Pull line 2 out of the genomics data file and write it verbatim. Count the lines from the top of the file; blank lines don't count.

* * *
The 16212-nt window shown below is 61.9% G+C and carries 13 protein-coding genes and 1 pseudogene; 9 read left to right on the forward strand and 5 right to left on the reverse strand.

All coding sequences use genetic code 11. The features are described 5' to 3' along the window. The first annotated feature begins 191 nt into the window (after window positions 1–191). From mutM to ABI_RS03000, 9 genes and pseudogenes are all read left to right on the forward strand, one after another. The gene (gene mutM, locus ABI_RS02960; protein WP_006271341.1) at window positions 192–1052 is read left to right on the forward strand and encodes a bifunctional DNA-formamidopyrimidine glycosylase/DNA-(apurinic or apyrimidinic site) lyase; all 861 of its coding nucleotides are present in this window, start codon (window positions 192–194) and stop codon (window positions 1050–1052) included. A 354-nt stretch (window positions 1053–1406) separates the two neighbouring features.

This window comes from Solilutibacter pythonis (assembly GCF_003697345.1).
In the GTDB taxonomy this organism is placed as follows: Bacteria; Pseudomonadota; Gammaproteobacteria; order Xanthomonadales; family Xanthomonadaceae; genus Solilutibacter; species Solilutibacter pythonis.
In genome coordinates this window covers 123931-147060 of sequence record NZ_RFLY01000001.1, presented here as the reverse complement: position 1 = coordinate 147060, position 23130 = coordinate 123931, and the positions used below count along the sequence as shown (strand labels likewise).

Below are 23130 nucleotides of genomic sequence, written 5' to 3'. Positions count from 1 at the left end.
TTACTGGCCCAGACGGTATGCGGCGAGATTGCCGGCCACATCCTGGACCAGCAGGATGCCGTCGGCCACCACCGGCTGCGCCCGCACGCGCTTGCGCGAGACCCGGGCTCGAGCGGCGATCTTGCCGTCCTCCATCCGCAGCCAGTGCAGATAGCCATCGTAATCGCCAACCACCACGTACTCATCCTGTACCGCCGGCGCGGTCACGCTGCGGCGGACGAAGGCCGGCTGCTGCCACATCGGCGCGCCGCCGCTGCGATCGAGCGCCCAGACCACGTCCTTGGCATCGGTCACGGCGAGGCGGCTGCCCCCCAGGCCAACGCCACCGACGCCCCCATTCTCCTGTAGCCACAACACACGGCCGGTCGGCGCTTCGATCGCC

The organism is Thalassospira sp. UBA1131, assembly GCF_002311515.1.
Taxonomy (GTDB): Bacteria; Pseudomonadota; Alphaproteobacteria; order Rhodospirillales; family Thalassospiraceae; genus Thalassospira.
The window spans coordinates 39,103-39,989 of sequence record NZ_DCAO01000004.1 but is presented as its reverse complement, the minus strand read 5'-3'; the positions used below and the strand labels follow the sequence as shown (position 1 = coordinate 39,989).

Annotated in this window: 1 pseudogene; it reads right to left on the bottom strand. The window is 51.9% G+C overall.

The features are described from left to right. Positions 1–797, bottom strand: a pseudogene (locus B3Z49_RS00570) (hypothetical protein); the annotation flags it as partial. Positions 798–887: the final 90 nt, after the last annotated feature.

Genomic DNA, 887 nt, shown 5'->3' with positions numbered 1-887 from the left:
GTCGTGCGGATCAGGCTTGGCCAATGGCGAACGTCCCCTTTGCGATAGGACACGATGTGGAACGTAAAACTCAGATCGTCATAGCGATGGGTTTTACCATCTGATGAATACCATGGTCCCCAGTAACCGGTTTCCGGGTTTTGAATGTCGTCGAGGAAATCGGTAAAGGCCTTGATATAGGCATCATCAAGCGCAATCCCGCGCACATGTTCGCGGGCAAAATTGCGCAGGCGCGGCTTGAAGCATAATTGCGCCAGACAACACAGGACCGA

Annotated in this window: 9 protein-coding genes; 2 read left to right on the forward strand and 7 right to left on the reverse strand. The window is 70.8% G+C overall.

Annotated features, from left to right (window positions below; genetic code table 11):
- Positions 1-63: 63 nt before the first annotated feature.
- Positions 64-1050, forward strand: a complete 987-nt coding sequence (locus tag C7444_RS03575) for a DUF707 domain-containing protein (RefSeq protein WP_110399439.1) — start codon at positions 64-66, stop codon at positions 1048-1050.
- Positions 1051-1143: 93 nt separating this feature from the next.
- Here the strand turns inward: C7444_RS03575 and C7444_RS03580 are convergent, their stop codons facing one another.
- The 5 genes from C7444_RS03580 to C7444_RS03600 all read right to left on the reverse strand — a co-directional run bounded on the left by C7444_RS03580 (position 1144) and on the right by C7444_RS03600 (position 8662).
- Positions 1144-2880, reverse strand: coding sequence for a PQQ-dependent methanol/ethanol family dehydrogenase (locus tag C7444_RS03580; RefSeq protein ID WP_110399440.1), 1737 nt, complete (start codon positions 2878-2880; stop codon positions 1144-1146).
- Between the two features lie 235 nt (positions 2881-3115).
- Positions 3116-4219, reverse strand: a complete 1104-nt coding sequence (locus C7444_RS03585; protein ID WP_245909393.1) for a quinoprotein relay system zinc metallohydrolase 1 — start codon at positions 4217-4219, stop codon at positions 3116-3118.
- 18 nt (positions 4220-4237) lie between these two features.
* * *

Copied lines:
All coding sequences use genetic code 11. The features are described 5' to 3' along the window. The first annotated feature begins 191 nt into the window (after window positions 1–191). From mutM to ABI_RS03000, 9 genes and pseudogenes are all read left to right on the forward strand, one after another. The gene (gene mutM, locus ABI_RS02960; protein WP_006271341.1) at window positions 192–1052 is read left to right on the forward strand and encodes a bifunctional DNA-formamidopyrimidine glycosylase/DNA-(apurinic or apyrimidinic site) lyase; all 861 of its coding nucleotides are present in this window, start codon (window positions 192–194) and stop codon (window positions 1050–1052) included. A 354-nt stretch (window positions 1053–1406) separates the two neighbouring features.